originally defined in collaboration with Zoltan Szabo, and indepedently by Jacob Rasmussen. I will describe a combinatorial algorithm for computing this invariant, discovered in joint work with Ciprian Manolescu and Sucharit Sarkar, and further elaborated in joint work with Manolescu, Szabo, and Dylan Thurston. I will also sketch some of the applications of this invariant to knot theory, and some of its connection with other knot invariants.
4pm, Wednesday, 18 May 2016, 110 Fenton Hall
- Lecture 3: Bordered Floer homology
Abstract: I will describe “bordered Floer homology”, an invariant for three-manifolds with boundary that generalizes Heegaard Floer homology. The bordered theory associates a differential graded algebra to a parameterized surface; it also assocates a graded module to a three-manifold with boundary. This construction leads to a better conceptual understanding of Heegaard Floer homology, and it also gives a method for computation. Bordered Floer homology was introduced in joint work with Robert Lipshitz and Dylan Thurston. Time permitting, I will also describe a bordered approach to knot invariants, which is joint work with Zoltan Szabo.
4pm, Thursday, 19 May 2016, 145 Straub Hall
Congratulations to Leanne Merrill for receiving the Graduate Student Teaching Excellence Award from the UO Graduate School!
Congratulations to Hayden Harker for receiving the Williams Fund for his proposal to create Mathematical Thinking Labs.
Congratulations to Mike Price for winning the Thomas F. Herman Faculty Achievement Award for Distinguished Teaching, the highest teaching honors at the University of Oregon.
Read more about Mike’s achievement here.
Farshid Hajir (University of Massachusetts) will present a lecture on May 10, 2016 in 145 Straub Hall at 5:15-6:15 pm as part of Distinguished Lecture Series for Undergraduates.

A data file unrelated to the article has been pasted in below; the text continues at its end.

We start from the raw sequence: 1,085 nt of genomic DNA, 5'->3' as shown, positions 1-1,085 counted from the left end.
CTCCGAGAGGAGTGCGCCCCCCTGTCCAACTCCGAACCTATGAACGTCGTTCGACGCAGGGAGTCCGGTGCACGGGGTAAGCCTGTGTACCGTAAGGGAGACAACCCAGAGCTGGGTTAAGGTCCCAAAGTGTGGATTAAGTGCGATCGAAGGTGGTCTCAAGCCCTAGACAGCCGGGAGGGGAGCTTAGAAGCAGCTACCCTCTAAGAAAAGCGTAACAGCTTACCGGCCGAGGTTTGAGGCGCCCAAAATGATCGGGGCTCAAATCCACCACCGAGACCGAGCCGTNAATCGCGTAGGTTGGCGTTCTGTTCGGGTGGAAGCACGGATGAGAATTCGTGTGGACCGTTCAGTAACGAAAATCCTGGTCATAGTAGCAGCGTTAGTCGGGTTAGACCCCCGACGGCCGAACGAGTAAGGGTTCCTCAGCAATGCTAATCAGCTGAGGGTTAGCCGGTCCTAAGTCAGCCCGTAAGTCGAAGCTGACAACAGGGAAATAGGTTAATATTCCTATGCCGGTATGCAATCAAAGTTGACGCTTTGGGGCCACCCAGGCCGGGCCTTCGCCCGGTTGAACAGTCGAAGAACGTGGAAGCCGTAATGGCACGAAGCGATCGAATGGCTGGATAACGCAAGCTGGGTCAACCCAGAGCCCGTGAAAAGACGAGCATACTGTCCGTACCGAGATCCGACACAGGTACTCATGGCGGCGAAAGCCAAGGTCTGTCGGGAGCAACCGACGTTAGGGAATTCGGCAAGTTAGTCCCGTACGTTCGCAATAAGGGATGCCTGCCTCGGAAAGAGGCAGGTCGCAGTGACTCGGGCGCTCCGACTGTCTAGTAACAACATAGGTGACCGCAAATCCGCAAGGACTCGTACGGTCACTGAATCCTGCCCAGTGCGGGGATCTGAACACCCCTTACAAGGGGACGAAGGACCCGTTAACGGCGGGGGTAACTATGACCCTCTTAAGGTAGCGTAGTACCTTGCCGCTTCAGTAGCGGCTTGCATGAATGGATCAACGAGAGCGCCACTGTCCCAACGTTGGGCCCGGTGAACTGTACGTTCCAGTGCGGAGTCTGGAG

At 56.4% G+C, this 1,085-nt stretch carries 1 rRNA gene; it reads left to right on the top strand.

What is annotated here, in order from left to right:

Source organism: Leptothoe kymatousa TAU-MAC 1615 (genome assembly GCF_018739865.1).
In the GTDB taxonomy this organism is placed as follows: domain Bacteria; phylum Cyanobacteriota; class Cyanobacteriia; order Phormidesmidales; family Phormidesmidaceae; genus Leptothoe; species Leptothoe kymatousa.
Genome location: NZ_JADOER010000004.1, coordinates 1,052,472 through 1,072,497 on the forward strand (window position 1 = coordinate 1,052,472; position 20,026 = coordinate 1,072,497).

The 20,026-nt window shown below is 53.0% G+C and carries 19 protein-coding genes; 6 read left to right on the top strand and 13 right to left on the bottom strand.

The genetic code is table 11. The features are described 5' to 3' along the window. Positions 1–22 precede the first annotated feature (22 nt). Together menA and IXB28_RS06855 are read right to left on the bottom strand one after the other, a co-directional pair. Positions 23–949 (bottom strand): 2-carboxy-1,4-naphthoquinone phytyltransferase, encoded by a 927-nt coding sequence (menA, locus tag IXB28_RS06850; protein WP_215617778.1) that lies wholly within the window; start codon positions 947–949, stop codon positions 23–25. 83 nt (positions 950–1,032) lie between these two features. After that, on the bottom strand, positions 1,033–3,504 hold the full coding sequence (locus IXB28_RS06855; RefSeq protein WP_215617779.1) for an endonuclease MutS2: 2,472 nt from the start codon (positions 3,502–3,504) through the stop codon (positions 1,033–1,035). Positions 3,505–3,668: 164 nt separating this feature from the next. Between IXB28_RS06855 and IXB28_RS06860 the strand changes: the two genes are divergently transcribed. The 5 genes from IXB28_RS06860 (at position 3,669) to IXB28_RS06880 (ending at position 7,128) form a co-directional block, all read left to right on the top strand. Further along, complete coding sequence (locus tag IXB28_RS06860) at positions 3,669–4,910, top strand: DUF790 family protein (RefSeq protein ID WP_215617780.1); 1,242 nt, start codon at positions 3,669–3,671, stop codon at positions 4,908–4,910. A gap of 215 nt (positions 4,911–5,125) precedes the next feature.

Title: The Jacobi-Legendre Correspondence: A Vignette in the History of Mathematics
Abstract: Once upon a time, a recent math PhD (in Germany) got up the courage to write to one of the world’s greatest mathematicians (in France) about the problems he was working on regarding elliptic functions. The Master wrote back a few days later at length and with much praise for the youngster’s work. Thus began the correspondence between Carl Gustav Jacob von Jacobi (the youngster) and Adrien-Marie Legendre (the Master). The correspondence is filled with lessons about the process of mathematical discovery, about how mathematicians inspire and compete with each other, as well as wonderful math. This lecture – largely a talk in the history of math – will tour highlights in the Jacobi-Legendre correspondence, famous for richness in mathematical gems. Naturally, the ulterior motive is to introduce the audience to elliptic functions and other mathematical objects that fascinated Jacobi and Legendre.
Cameron Gordon, a Professor at the University of Texas at Austin, will visit campus April 6-7, 2016. Professor Gordon will present two lectures as part of the Niven Lectures.